ceremonial mount of Siva. There are also sculptured panels showing the Bharata Natyam dance postures (karanas) and the manifestations of Siva known as Sivalingams. Altogether, there are about 250 Sivalingams throughout the temple complex: the largest, 29 feet (8.7 meters) high, is set in a two-story sanctum. The main shrine also includes a large hall with open aisles (Maha-mandapam), intended for religious discourse; another terraced hall enclosing the shrine of Sri Thyagarajar; and various ancillary halls for storing religious trappings and housing musicians. Standing in an elaborately decorated open hall in the inner court is a massive monolithic nandi, 12 feet (3.6 meters) high and nearly 20 feet (6 meters) long. There are several subshrines in the complex, but only one seems to have been built at the same time as the main temple.

The inner court is dominated by the 96-foot-square (29-meter) granite base of the vimana, a tower that rises through fourteen diminishing stories to a height of almost 220 feet (66 meters). Its facades are encrusted with hundreds of stucco figures of the myriad Hindu gods, standing in niches between carefully wrought pilasters. The vimana is crowned with an octagonal dome (sikaram) resting on an 80-ton (7.3-tonne) granite structure (contrary to popular accounts, it is not a single block), enriched with nandis at each corner. Rising above the dome is a 12.5-foot (3.8-meter) finial (kalasam) ending in a copper pot overlaid with gold plate, a gift of King Rajaraja. The generous endowments of the devout king and his sister Kundavai to the temple are recorded in inscriptions on the walls of the vimana. Everywhere, the surfaces of the building provide a vehicle for Chola art, making the Brihadisvara more than just an architectural masterpiece—it is also a magnificent repository of the highest artistic and craft skills of a golden age. Someone has said that the Chola artists conceived like giants and finished like jewelers. The temple was added to UNESCO’s World Heritage List in 1987.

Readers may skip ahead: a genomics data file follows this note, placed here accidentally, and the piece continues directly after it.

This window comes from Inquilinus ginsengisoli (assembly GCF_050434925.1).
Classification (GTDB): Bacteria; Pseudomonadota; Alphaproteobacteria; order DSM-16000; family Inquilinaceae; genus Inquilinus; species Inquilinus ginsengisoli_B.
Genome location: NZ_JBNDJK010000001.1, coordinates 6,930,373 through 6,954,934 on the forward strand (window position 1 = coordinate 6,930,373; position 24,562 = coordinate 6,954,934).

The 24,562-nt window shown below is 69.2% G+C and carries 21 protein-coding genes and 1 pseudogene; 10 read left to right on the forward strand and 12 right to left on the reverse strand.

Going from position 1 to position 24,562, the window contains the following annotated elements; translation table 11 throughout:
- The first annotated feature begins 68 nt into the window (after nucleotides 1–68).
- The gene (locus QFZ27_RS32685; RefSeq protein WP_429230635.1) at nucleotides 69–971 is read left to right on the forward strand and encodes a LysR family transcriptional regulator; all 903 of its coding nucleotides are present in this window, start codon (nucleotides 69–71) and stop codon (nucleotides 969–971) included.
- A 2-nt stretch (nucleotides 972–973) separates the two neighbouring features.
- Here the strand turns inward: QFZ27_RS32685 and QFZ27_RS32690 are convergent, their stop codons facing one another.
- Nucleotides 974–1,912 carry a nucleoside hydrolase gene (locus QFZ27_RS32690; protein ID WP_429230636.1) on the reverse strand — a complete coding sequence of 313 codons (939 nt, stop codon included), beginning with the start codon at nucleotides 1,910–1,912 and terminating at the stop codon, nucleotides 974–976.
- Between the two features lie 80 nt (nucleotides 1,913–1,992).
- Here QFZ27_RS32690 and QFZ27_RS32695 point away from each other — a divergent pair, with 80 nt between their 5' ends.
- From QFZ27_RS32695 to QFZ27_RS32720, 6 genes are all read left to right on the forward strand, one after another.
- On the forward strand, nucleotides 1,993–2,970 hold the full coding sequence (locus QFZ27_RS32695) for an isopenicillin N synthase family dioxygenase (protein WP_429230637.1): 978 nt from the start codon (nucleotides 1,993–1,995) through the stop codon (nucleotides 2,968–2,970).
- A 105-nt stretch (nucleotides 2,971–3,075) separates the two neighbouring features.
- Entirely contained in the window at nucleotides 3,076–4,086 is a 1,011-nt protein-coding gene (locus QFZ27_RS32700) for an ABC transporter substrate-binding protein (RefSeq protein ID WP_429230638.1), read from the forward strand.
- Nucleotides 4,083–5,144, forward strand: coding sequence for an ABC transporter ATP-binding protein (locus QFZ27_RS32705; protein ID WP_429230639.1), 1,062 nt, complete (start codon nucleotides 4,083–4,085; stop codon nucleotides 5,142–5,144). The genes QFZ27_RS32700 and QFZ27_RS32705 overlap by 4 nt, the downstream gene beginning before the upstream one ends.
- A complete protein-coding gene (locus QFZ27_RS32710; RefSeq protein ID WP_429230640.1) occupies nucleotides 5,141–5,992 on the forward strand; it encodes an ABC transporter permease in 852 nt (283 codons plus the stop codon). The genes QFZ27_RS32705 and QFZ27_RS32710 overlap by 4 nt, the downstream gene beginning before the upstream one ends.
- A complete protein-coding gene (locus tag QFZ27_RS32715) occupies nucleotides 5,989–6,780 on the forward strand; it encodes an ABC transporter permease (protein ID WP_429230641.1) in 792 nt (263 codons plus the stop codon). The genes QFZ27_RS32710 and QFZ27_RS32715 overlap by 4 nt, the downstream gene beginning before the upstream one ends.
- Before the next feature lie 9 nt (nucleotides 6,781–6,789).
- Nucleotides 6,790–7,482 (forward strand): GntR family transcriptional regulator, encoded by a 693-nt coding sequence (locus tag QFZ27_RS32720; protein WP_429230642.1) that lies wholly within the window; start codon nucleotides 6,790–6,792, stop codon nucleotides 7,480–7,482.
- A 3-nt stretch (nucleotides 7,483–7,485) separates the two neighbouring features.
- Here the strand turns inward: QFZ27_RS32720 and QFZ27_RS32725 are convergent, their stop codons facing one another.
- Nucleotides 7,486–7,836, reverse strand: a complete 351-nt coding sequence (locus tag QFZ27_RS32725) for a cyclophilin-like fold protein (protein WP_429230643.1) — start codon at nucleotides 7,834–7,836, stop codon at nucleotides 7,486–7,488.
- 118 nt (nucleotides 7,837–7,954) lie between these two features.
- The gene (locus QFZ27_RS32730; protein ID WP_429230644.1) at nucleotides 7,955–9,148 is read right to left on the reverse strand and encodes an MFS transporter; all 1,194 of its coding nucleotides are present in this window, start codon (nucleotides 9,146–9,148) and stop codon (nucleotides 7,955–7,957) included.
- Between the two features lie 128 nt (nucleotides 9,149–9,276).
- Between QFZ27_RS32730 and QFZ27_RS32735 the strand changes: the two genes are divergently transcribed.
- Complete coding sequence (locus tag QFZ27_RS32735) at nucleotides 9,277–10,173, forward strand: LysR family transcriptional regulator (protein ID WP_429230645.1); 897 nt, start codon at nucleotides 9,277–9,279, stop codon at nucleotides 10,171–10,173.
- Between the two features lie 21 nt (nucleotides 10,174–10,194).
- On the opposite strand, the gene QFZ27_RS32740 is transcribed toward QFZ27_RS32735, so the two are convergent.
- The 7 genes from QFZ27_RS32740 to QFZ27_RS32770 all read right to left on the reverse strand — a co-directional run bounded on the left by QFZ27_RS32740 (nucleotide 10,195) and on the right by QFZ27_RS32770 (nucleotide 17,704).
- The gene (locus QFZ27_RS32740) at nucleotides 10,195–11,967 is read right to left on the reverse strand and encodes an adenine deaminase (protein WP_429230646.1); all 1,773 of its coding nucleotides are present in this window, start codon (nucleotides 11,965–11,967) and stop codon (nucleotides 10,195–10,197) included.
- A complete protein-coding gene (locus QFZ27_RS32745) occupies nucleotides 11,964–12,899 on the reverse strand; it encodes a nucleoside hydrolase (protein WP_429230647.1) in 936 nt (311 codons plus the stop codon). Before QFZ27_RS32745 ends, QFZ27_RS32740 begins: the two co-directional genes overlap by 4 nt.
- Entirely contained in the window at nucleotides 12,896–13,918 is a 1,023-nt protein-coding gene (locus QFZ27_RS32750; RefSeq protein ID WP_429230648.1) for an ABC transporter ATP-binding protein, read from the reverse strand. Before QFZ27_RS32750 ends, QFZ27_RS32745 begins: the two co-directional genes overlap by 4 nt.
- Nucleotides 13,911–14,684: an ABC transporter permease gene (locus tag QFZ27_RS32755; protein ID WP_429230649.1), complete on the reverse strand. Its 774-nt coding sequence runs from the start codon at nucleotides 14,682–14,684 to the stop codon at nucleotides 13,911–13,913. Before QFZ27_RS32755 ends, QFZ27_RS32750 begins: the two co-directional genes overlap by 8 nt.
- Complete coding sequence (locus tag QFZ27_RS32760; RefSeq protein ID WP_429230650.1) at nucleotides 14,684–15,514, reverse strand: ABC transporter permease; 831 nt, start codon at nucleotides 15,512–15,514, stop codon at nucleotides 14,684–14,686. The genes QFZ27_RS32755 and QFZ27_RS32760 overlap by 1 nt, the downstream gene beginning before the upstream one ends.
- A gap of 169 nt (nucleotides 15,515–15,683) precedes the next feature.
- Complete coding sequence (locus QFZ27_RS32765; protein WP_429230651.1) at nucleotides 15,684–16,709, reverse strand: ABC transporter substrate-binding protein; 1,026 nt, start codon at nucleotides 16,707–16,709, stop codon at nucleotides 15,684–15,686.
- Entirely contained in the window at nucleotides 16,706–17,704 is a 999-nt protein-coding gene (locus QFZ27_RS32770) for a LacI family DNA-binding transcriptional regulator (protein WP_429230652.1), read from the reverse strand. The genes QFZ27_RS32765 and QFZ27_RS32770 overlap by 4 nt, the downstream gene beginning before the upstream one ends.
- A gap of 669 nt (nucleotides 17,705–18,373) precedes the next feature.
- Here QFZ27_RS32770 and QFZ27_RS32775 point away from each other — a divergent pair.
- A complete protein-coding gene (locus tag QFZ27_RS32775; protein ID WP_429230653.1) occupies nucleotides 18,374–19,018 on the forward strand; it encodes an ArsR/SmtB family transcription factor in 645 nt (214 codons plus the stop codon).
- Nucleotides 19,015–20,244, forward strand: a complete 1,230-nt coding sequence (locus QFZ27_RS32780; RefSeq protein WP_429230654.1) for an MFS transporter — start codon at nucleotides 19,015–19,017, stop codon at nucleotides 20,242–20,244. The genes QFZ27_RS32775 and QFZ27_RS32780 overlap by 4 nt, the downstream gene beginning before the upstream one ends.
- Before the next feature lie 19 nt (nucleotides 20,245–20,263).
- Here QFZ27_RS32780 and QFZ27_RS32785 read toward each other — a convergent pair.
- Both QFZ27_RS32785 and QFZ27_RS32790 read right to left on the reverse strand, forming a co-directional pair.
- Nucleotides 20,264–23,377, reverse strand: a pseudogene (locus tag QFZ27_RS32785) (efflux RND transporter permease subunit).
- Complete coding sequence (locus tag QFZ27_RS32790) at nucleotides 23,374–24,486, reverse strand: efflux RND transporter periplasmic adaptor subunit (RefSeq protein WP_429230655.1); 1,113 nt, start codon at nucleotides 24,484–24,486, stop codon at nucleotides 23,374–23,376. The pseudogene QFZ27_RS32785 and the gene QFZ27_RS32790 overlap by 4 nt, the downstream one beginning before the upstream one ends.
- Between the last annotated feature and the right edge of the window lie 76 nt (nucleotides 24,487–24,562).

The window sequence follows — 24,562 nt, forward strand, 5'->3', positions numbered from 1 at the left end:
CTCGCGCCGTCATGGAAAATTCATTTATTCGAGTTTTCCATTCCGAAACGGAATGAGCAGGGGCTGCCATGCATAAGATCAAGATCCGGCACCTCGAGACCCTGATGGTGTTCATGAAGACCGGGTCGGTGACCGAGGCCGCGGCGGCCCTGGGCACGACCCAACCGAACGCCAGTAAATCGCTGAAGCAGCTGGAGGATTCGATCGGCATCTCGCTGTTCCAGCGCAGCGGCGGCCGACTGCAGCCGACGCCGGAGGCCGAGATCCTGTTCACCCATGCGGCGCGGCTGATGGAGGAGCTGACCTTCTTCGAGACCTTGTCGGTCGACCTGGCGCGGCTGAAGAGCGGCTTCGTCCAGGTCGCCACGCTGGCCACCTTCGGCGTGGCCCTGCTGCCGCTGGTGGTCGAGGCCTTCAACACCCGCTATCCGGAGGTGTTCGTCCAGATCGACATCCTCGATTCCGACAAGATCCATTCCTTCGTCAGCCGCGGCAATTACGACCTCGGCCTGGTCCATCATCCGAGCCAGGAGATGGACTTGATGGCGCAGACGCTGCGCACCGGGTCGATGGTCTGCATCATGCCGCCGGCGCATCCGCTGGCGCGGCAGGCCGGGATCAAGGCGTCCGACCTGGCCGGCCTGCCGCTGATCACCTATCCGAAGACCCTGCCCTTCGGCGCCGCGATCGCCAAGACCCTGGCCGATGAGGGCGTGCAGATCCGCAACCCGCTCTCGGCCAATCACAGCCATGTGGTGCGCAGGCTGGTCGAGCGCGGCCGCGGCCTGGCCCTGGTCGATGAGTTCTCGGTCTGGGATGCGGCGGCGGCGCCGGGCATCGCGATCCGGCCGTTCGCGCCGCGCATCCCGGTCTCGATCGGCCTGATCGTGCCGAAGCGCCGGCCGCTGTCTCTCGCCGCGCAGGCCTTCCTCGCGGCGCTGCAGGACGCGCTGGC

Beginning with Rajaraja the Great, the piety of the Chola dynasty is evidenced by more than seventy temples built in and near Thanjavur over the next two centuries. Noteworthy among them were Gangaikondacholisvaram Temple at Gangaikonda Cholapuram, whose vimana was a little shorter than that at Thanjavur; the more diminutive Airavateswarar Temple at Darasuram, described by one critic as “a sculptor’s dream re-lived in stone”; and the Kampahareswarar Temple at Tribhuvanam. In each of the four, the vimana was taller—usually much taller—than the towers of the entrance gates; after them, Chola architects returned to their traditional forms, in which the relative heights were reversed.

Further reading

Balasubrahmanyam, S. R. 1977. Middle Chola Temples: Rajaraja I to Kulottunga I (a.d. 985–1070). Amsterdam: Oriental Press.

Barrett, Douglas E. 1974. Early Chola Architecture and Sculpture, 866–1014 a.d. London: Faber.

Moorthy, K. K. 1991. The Temples of Tamil Nadu. Tirupathi, Andhra Pradesh, India: Message Publications.

Brooklyn Bridge

New York City, New York

When it was opened on 24 May 1883, the Brooklyn Bridge, joining the boroughs of urban Manhattan and semirural Brooklyn across New York’s East River, was the longest suspension bridge in the world—twice as long as any previously built. More significantly, it was the first structure of its kind to be supported by cables of galvanized steel wire instead of the usual iron.

From the early seventeenth century through most of the nineteenth, the only transport link between Manhattan and Brooklyn was a ferry service, latterly the Fulton Street Ferry. As early as 1802 the New-York State Legislature had been petitioned to build a bridge between Long Island and Manhattan Island, but it was not until 1857—a decade before the enabling legislation was passed—that serious consideration was given to the project. The German-born engineer John Augustus Roebling had been thinking about an East River bridge since 1852. Supported by influential local politicians Abram Hewitt and William C. Murray, he proposed a suspension bridge, composed of two 800-foot (247-meter) spans linked by a 500-foot (153-meter) cantilever section over Blackwells Island (now Roosevelt Island), close to